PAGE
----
Earliest signs and early symptoms of pregnancy
One of the earliest signs of pregnancy is having a missed period. There are lots of other signs, but every pregnancy is different. You may not have all these symptoms if you’re pregnant.
A missed period
A missed period is usually the most common sign of pregnancy . You can take most pregnancy tests from the first day of your missed period. Find out more about taking a pregnancy test.
If you are planning a pregnancy, it can help to keep track of your period by marking the days in a calendar or by using an app. If you have a regular menstrual cycle, this will help you plan when you are ovulating and know when you should expect your period.
If you take contraception to stop your periods, missing a period isn’t a reliable way of knowing if you’re pregnant. If you have any of the other symptoms listed on this page, you should take a pregnancy test.
Light bleeding in early pregnancy
Some light bleeding or spotting, like a light period, can be a sign of pregnancy. Some women say they also have some cramps in their lower tummy. This is called implantation bleeding and happens when the embryo plants itself in the wall of your womb.
This type of bleeding often happens around the time your period would have been due. It shouldn’t be enough to soak through pads or underwear.
If you are bleeding and know you are pregnant, call your GP, midwife or Early Pregnancy Unit. They can check you over, just in case. Find out more about bleeding in pregnancy.
Tiredness in early pregnancy
Tiredness can be one of the early signs of pregnancy. Even though your baby is smaller than a peanut, the first few weeks of pregnancy can be physically and emotionally draining.
Early pregnancy tiredness is not like ordinary tiredness. You may feel completely exhausted after a normal day's activities.
Find out more about managing tiredness in pregnancy.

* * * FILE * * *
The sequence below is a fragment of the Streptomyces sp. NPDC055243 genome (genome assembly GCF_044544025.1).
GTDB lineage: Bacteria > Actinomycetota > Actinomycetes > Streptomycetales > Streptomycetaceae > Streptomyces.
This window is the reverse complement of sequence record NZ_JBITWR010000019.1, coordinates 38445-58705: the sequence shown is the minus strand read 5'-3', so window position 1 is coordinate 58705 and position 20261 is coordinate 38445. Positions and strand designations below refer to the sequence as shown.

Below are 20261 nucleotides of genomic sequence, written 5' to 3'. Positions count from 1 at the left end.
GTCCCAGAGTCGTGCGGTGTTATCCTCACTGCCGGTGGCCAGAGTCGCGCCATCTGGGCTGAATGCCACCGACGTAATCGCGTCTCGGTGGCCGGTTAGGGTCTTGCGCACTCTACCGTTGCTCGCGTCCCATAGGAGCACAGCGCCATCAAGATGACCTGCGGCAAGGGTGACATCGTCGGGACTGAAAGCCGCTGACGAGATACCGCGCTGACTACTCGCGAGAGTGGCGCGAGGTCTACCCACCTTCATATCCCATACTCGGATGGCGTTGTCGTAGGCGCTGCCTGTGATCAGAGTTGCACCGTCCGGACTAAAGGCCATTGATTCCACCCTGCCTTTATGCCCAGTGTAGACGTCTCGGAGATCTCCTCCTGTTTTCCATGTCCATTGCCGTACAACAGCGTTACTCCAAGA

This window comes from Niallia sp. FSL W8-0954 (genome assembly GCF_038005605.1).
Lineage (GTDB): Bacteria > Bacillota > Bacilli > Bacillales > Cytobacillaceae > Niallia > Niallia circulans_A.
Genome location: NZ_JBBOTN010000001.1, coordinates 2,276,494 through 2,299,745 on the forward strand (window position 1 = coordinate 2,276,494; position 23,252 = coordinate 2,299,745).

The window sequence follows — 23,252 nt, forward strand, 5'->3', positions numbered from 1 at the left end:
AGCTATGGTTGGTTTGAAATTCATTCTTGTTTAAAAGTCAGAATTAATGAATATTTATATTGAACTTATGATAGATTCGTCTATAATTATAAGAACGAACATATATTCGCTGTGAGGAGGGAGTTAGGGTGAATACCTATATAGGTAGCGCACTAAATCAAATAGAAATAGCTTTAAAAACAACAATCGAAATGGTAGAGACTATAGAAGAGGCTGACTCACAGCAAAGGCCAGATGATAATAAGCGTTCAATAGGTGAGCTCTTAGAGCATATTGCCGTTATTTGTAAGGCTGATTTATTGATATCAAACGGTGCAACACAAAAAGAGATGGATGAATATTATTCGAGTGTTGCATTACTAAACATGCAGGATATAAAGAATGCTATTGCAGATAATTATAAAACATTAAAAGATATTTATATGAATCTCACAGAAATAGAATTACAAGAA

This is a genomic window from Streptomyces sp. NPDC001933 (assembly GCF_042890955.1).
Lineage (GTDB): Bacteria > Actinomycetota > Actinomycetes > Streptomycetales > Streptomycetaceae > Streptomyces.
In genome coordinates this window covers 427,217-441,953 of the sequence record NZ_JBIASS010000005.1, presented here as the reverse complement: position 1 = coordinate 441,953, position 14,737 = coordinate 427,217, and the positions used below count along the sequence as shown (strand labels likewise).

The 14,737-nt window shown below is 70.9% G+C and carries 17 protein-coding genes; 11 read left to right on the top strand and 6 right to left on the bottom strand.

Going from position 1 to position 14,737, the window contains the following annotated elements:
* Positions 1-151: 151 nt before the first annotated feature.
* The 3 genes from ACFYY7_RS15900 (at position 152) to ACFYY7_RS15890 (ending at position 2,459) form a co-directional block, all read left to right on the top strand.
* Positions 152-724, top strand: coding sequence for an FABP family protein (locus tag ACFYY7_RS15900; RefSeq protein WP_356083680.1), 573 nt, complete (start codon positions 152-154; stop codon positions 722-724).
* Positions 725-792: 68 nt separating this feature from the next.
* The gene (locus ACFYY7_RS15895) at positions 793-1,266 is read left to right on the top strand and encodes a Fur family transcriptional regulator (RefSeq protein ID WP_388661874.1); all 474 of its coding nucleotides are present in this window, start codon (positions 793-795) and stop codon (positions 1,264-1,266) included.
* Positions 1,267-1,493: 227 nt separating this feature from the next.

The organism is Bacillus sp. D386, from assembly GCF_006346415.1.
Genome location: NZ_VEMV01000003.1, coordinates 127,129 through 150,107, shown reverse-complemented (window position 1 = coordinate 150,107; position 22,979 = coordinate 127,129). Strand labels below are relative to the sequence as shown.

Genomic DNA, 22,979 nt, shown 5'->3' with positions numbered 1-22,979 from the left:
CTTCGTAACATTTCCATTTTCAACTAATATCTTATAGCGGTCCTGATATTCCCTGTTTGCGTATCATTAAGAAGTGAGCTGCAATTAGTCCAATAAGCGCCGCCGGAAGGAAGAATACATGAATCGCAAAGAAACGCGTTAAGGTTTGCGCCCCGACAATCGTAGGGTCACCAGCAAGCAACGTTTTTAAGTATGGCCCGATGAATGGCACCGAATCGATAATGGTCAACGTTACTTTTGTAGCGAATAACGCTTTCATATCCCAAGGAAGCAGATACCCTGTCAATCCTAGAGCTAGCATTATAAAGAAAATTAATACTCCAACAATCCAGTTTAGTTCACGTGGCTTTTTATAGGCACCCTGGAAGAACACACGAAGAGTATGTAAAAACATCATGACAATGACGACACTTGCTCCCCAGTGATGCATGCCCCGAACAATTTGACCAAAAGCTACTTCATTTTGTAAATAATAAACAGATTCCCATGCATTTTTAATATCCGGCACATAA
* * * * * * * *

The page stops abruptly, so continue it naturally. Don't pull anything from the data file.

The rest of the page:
Tender breasts in early pregnancy
Some women have breast tenderness or a tingly feeling in their breasts during the early weeks of pregnancy. The skin around your nipples may look bumpier than usual and the breasts begin producing an oily fluid to prepare your nipples for breastfeeding.
Your breasts may also feel heavier. The nipple may become darker and stay that way during pregnancy. Many of these changes are because of the extra hormones that you have in your body and the growth of the milk ducts.
Needing to wee more often
You may need to wee more often than usual in early pregnancy. This is because your womb is expanding and pressing on your bladder.
The hormone progesterone also makes you need to wee more, as well as sometimes causing constipation.
You may also notice more vaginal discharge than usual. This shouldn’t smell unpleasant, be sore, itchy or painful. Speak to your GP or midwife if you have these symptoms as you may have an infection.
Feeling sick or being sick in early pregnancy
Many people feel sick or vomit in early pregnancy. Most people find they start noticing this around 4 to 6 weeks into their pregnancy. Some only feel slightly queasy and others may be physically sick. And some people have no sickness at all. This is commonly known as morning sickness but it can happen at any time of the day.
Talk to your midwife or GP if you are being sick a lot and you can’t keep any food or water down. This is because there is a risk that you may become dehydrated.
Extreme sickness in pregnancy is called hyperemesis gravidarum and can be serious. It is important to seek support if you are worried.
Mood swings in early pregnancy
Hormones are natural chemicals that help your body manage your pregnancy, prepare it for the birth and produce milk for your baby. The hormones oestrogen and progesterone flood your body in the first 12 weeks. It is these hormones that can also make you feel more emotional than normal. You may find that you are laughing one minute, then crying the next. Don’t worry, this is natural.
However, if you are a feeling down or anxious for a large part of the day and it lasts longer than a couple of weeks, it is important to seek support. Try to talk to your midwife or GP if you have any concerns about your emotional wellbeing.
No one will judge you for these feelings, pregnancy brings anxieties and stresses, as well as happiness.
The idea that you will ‘glow with happiness’ during pregnancy can make those who aren’t feeling this way feel very isolated. As many as 1 in 5 women develop a mental health problem during pregnancy or in the first year after having a baby, such as anxiety or depression. So it is important to take care of your mental as well as physical wellbeing during pregnancy.